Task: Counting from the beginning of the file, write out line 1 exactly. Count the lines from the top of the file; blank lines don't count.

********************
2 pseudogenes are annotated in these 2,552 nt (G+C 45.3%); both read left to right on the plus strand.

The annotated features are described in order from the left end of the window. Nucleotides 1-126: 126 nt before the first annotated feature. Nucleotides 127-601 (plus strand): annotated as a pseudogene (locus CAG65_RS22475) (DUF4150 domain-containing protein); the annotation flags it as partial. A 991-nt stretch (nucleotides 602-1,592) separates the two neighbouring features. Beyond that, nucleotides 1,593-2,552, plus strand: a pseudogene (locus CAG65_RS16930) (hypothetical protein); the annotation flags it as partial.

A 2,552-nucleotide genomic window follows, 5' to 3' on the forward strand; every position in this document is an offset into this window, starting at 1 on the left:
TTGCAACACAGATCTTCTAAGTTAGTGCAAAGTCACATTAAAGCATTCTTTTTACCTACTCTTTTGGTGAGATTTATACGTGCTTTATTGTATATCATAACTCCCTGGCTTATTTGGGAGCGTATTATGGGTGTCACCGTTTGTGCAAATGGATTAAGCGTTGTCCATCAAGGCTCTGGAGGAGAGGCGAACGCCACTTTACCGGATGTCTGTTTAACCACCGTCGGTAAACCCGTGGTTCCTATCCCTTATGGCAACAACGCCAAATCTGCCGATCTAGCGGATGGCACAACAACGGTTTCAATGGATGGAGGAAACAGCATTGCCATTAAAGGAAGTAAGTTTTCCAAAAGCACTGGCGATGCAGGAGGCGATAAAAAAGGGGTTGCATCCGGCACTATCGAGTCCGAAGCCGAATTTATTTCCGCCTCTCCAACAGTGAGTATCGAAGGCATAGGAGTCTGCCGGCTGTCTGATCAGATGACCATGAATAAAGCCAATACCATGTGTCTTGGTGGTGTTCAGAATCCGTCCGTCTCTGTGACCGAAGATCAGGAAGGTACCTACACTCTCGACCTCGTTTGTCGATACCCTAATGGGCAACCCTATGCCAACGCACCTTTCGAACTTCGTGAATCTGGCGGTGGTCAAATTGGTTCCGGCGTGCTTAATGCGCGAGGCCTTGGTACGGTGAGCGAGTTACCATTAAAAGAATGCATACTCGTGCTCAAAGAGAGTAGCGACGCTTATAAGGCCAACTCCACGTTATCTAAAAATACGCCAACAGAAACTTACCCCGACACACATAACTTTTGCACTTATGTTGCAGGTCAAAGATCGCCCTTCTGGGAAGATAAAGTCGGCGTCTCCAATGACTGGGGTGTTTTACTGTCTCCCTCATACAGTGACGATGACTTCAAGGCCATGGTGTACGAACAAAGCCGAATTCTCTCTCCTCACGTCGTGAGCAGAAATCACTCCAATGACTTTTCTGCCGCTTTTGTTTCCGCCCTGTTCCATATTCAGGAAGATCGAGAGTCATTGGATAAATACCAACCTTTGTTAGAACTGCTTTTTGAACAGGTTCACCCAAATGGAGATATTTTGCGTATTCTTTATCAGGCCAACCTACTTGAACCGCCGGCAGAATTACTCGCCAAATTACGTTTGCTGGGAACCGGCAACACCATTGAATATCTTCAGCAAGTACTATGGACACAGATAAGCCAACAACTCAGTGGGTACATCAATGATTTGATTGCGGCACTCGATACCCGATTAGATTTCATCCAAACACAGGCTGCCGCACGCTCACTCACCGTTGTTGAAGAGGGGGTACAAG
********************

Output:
2 pseudogenes are annotated in these 2,552 nt (G+C 45.3%); both read left to right on the plus strand.